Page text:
Two sharing AST, one working, one on UC?

Two sharing AST, one working, one on UC?

15:32 PM, 26th August 2020, About 4 years ago 10

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I am aware of the potential disadvantages of dealing with tenants on benefits, but wondering how to set the rent on this one. Large flat, advertised at £395 for one person. The previous pair of tenants were paying £475.

The working tenant will pay first months rent and deposit upfront and I realise it’ll probably go to regular rent in arrears at least partially. The chap on UC, due to his age, gets about £380 for 4 weeks and I assume that if the UC office knows he’s sharing, the amount will be less.

Does anyone know what he will get as a sharer? It’s in Hartlepool in case that’s relevant.

He claims direct payments are in place to his current landlord and that he will simply log a new address in his journal and payments will come to me. I’ll believe this when I see it, and since I’m inexperienced in dealing with benefits, can anyone shed light on how the changeover process is likely to pan out?

I’ve had one benefits tenant with direct payments to me, and all went smoothly, but I understand that with all new claims (and an address change counts as such), the default is payments to the tenant.

I don’t know on what grounds his money is paid directly to the Landlord currently.

I’m not out for the whole of his alleged £380 (-ish) payment, nice though that would be, because I’m sure it would be payback time when the UC office discovers he’s sharing. It’s attractive of course to have the payments direct to me if this in fact transpires, but payment to the tenant would put the onus on him to be claiming correctly bearing in mind the shared tenancy.

Alternatively, I can take the view that I might be overpaid initially, and then pay it back when sharing is discovered.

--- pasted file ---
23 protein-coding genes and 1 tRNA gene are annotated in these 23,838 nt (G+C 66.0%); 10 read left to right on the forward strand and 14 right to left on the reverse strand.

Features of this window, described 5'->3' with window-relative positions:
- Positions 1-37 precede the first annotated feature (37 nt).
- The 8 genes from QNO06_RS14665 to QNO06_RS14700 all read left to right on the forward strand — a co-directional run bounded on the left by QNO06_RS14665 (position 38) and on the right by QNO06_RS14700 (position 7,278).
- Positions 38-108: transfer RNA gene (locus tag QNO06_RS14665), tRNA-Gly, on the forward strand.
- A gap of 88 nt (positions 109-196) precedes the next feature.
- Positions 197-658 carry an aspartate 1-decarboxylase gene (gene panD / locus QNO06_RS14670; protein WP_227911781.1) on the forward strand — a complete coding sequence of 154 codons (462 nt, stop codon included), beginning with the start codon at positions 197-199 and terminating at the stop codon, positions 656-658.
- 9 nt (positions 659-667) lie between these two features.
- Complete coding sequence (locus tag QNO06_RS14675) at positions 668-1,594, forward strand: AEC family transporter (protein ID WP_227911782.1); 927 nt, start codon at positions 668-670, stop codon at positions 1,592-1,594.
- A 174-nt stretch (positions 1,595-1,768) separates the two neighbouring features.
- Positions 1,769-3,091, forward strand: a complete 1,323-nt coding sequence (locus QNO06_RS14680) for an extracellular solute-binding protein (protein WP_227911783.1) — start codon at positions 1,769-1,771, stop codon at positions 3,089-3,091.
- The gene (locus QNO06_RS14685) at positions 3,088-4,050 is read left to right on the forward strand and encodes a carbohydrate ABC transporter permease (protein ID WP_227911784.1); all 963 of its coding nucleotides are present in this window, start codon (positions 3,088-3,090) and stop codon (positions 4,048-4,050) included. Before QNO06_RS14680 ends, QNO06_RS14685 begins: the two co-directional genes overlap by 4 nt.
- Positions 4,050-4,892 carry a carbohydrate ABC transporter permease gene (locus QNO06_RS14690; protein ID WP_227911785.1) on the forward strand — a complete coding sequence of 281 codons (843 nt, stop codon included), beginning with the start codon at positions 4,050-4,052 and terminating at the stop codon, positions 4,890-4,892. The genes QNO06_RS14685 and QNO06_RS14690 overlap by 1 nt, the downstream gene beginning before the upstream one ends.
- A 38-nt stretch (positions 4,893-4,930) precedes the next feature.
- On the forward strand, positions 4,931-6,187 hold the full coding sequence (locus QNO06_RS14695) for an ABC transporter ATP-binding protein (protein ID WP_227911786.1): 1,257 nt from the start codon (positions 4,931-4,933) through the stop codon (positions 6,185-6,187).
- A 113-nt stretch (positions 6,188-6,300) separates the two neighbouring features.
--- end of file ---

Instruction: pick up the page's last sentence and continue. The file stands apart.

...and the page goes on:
The decision now, and which I’d appreciate input on, is where to set the rent amount for the tenancy agreement.

Many thanks


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9:29 AM, 27th August 2020, About 4 years ago

Just wondering, what are the tenants' skill sets in an area of historic high unemployment levels?

david porter

9:30 AM, 27th August 2020, About 4 years ago

We are in Southampton. We have enormous demand for our product. We put properties on the market online overnight and we will have a deposit before midday the next day. They pay the asking rent, We do not take people with impaired credit. U.c. people cannot afford our properties
Many local landlords have bailed out due to adverse tax treatment and other concerns which include rougue electricians and so forth
There is little competition. We do have issues but do not need to endure poor credit histories or UC.
Perhaps you might find it easier if you take a harder line?.

Gunga Din

10:11 AM, 27th August 2020, About 4 years ago

LK - the worker is a warehouse shift manager who has survived recent restructuring and is above local average wage so I'm confident about him. He's happy to take "lead tenant" role and prop up his mate. They have been sharers for some time. I and my tenant-finding agent have spoken to both and get a good vibe. Its always a gamble and we've rejected quite a few. There is no end of interest from families on benefits for my flats but of course one needs a month in advance plus deposit etc. etc. so I've kept it vacant since last pair moved out in November.